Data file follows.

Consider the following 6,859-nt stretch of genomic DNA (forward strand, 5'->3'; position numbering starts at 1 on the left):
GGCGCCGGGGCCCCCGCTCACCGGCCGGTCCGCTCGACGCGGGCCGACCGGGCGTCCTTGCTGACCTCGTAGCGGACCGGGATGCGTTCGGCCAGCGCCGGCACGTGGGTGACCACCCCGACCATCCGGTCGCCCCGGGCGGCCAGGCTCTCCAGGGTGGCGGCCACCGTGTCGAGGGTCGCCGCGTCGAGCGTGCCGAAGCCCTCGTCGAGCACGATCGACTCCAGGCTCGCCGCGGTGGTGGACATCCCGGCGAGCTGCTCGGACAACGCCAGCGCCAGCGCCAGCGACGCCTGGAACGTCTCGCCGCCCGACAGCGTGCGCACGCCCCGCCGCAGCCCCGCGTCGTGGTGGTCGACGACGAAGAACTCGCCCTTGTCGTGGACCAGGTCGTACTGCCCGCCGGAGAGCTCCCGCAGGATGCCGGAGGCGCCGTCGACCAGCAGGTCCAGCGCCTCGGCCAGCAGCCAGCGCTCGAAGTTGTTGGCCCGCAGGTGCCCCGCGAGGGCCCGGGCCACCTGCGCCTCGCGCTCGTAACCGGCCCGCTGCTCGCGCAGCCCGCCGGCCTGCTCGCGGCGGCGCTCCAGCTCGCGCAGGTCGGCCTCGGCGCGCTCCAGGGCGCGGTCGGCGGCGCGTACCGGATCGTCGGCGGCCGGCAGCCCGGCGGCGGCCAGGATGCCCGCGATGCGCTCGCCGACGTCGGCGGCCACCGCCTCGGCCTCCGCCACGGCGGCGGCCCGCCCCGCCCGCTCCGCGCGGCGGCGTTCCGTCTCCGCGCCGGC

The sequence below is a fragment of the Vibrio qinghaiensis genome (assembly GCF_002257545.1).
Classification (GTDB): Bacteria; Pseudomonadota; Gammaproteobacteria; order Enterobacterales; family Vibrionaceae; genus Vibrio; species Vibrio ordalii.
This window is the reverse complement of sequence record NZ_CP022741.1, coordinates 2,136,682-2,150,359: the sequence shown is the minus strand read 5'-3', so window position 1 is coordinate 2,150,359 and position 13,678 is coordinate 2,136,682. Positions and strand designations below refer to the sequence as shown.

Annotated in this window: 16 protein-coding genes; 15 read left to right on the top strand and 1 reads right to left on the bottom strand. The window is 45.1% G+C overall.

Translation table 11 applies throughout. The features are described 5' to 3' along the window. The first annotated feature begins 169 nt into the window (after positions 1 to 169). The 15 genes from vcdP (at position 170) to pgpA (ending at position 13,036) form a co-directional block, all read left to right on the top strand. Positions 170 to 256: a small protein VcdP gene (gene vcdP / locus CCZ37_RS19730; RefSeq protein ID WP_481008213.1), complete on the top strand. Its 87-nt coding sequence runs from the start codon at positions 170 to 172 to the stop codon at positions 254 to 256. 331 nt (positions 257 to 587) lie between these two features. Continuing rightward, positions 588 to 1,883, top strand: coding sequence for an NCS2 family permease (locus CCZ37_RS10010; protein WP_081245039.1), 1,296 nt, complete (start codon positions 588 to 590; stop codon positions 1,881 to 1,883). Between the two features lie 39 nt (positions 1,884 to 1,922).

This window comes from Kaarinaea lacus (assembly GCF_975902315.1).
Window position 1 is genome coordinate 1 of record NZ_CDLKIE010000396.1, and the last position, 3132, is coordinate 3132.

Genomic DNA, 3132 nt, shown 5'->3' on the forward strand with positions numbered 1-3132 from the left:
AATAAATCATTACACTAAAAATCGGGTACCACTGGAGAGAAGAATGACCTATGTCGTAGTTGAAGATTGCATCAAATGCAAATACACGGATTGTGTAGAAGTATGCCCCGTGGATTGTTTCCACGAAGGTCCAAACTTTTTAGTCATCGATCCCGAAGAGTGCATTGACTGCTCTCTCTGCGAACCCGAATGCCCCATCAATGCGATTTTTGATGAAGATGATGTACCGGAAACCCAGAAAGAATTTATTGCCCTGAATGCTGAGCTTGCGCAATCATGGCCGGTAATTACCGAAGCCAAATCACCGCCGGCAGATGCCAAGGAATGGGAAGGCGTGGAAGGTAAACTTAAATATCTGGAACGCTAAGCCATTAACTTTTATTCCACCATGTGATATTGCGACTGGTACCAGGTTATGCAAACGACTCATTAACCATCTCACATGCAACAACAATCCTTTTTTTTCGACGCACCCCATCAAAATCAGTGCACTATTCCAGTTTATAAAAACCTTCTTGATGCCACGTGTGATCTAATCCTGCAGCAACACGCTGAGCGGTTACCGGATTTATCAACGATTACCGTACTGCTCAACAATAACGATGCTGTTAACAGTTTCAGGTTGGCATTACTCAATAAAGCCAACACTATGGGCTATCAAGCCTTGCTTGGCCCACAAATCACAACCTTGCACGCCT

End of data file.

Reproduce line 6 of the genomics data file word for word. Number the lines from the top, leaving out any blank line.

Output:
Annotated in this window: 16 protein-coding genes; 15 read left to right on the top strand and 1 reads right to left on the bottom strand. The window is 45.1% G+C overall.